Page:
The Jansen Art Center has long been a creative focal point and haven for Whatcom County artists. Much of its success is possible through the tireless work of talented folks who keep it running smoothly. Newly appointed Executive Director Cluny Madison is yet another feather in the cap of an impressive roster, bringing an interesting background and a wealth of experience to the role.

Before the J

“I’m originally from England — Sheffield in Yorkshire,” says Madison. “My family emigrated to the Bahamas, and then we moved to Florida.” Madison spent a number of years in the southern state and graduated from the University of Central Florida. From there, Madison started her work at The Nature Conservancy of Florida for the next 17 years. When she started a family, Madison began thinking about a different environment to raise her son.

“I hadn’t been to Washington before, but an opportunity with The Nature Conservancy brought me out to Seattle, and I loved it,” she says. “It felt like ‘coming home.’

Madison worked for The Nature Conservancy in Seattle for seven years before moving on to a smaller nonprofit called Little Bit Therapeutic Riding Center. “They provide equine-assisted therapies for people with disabilities,” says Madison. “I loved the mission, the people, and the horses; I’ve owned horses, so that was really a special time in my career. But after three years, I felt the pull back to environmental nonprofits.”

When Madison left Little Bit, she became the executive director of ECOSS — the Environmental Coalition of South Seattle. “I was there for almost six years. It’s a community-based environmental nonprofit that provides environmental resources, education, and access to services by a largely multicultural community.”

Madison describes having at least 10 different languages spoken throughout the staff at any given time. “After leading the organization through the ‘Covid years’ it was time to make room for emerging leaders.  For the last two years, I have worked in the Executive Office for the National Audubon Society.” The National Audubon Society protects birds and focuses on how climate change affects their habitat loss across the Americas.

Once again, Madison was pulled back to the small nonprofit sector, so she started looking for opportunities in Whatcom County to be closer to her son, who attends UBC in Vancouver, B.C.

Cluny poses in front of ‘The Happy Pig’ by Lorna Libert, which can be seen at the Jansen Art Center. Photo courtesy Jansen Art Center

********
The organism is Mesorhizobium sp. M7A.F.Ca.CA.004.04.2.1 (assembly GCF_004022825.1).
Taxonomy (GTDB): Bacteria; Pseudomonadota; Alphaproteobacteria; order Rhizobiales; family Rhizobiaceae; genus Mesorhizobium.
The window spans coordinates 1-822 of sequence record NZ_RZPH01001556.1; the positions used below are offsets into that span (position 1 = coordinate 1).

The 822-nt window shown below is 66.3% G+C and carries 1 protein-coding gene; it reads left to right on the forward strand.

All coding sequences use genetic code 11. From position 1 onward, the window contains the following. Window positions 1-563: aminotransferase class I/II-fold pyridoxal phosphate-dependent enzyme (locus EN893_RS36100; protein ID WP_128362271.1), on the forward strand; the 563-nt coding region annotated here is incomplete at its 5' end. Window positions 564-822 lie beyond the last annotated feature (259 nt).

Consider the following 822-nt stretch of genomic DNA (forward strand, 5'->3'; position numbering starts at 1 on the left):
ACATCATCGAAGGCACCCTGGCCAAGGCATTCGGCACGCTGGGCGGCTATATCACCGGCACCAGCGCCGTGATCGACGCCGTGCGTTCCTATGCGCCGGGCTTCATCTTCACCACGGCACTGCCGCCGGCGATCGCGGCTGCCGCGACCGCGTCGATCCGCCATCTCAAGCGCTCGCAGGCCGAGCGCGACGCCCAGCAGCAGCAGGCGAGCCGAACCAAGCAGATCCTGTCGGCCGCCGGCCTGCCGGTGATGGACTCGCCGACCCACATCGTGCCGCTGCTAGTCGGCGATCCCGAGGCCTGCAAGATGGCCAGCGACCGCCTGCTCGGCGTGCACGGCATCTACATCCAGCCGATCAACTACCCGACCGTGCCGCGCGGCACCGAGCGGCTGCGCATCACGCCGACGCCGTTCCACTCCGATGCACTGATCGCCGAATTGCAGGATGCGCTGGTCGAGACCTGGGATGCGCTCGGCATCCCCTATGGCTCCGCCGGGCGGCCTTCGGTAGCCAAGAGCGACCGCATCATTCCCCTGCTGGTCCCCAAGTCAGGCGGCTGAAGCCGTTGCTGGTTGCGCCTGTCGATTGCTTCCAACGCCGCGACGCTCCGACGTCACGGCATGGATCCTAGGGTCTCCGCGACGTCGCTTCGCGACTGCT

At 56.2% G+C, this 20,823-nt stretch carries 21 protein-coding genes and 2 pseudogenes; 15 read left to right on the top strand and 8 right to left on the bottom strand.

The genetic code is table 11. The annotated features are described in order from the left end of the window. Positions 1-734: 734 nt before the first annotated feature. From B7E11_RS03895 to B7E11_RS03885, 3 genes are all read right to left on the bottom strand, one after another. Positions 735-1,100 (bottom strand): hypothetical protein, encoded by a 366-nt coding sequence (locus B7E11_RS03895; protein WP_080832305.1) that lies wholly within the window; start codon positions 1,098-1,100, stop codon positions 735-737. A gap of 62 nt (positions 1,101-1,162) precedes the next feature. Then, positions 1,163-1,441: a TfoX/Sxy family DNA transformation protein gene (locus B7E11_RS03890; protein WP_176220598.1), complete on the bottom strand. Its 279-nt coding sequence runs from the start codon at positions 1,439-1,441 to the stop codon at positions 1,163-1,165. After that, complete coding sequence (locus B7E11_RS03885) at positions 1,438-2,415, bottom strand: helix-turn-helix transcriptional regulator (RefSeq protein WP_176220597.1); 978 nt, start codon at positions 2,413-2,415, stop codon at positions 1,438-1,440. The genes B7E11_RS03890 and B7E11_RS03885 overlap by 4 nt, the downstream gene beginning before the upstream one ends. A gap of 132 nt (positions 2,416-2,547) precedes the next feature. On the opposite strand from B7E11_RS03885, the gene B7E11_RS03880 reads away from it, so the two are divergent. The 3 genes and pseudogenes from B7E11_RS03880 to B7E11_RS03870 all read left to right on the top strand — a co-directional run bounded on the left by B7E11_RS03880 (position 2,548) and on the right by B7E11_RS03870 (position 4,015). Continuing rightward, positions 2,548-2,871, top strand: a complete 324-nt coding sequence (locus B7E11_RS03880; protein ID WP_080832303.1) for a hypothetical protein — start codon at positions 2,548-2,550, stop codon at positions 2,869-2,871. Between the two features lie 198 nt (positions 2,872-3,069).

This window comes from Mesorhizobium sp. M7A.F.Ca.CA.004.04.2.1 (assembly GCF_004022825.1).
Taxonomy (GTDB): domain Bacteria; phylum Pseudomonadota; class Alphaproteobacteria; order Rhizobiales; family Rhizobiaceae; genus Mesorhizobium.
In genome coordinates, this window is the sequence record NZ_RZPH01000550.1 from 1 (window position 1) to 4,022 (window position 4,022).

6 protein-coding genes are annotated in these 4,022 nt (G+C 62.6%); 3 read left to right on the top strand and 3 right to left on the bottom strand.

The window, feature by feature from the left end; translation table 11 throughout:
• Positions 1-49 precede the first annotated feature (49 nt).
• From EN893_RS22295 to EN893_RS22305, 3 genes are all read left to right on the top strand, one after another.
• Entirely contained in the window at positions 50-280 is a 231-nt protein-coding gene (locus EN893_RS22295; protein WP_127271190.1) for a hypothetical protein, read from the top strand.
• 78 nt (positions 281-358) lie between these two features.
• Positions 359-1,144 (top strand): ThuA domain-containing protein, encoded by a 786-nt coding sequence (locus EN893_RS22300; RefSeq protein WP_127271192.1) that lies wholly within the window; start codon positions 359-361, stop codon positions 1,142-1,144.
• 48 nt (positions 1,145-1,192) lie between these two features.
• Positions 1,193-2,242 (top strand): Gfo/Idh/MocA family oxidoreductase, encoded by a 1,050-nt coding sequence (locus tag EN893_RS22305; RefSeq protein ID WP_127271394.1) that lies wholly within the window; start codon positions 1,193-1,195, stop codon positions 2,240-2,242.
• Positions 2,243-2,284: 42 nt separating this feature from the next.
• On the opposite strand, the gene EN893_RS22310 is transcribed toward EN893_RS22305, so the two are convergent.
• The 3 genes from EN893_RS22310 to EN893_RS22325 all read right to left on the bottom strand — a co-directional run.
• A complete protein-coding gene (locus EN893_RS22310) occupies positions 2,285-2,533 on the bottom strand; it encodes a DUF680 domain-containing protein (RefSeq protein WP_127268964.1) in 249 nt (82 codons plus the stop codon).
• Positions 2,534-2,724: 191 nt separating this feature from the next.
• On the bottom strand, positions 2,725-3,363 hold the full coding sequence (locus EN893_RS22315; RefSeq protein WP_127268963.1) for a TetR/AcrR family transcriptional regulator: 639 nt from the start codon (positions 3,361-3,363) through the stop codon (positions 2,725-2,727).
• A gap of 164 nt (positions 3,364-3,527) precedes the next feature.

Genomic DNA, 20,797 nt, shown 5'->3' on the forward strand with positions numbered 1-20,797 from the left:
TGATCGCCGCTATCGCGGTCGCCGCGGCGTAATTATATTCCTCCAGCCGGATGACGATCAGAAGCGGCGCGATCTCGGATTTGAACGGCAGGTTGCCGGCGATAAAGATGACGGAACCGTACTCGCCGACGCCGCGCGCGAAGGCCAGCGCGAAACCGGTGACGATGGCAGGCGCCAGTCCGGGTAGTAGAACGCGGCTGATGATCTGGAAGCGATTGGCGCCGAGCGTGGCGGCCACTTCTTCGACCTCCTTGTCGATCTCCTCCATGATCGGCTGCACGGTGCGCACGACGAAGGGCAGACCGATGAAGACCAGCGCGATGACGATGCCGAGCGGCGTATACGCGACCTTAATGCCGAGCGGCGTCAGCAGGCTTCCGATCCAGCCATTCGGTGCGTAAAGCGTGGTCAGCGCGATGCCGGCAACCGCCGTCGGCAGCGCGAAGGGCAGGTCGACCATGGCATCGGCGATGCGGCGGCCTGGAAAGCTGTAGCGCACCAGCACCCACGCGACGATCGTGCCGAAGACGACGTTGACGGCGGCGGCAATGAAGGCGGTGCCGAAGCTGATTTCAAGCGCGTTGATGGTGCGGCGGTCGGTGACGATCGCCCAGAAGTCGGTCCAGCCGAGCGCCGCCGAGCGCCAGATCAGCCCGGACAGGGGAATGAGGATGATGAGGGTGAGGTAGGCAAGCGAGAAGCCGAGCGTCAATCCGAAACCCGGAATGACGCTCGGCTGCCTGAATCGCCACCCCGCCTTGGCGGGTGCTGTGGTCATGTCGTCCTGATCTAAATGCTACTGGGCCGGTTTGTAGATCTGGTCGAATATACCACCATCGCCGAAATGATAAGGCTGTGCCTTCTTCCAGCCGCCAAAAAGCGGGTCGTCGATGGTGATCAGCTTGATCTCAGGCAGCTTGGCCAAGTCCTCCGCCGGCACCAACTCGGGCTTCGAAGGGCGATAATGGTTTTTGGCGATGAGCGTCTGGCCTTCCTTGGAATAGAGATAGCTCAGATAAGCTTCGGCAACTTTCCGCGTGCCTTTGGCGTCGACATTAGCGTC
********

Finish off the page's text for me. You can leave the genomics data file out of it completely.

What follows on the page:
Whatcom County and the Jansen Art Center

 “My partner Brad and I started visiting Bellingham and exploring Whatcom County,” Madison says. “It was the spark that got us thinking about relocating here.”

Madison began casually scanning job postings in the area and one day saw the job description for the J. She was impressed with the organization from the start.  “The rest is history, you might say. I’m very excited to be here,” she says. “Lynden is a lovely town in a beautiful part of the world, and the Jansen Art Center is a true gem in this rural part of the county.

Not only does Madison bring a strong background in nonprofit work to the J, but also has a deep appreciation for creativity and artists. “I’m experienced in running a nonprofit business, but I have not worked in the arts before,” she says. “It’s a real opportunity for me to look, learn, stretch, create, and grow.

The Jansen Art Center, at 321 Front Street in Lynden, offers performances, classes, exhibits and more. Photo courtesy Jansen Art Center

Settling in at the J

Madison has already felt the irresistible inspiration the Jansen Art Center instills in anyone who walks through the door.

“Walking through the building, I’m struck by the sensory richness — fragrance coming from the gift shop, the soothing colors, warm woods, and stunning artwork create a visually charged atmosphere. And piano music often drifts from our performance rooms. It’s a complete sensory experience. I’m honored and excited to be part of the Jansen Art community. It is a tremendous opportunity to lead the organization forward and to explore and develop my own creativity and hidden talents.”

As for the future? Madison is dedicated to strengthening the organization’s sustainability and creating more opportunities for growth. “I want someone from WhatcomTalk to be interviewing a new executive director 100 years from now,” she says. “I want to be part of building the organization’s future, knowing that it is always growing, always has something innovative and new so it remains the creative heart of the community.”


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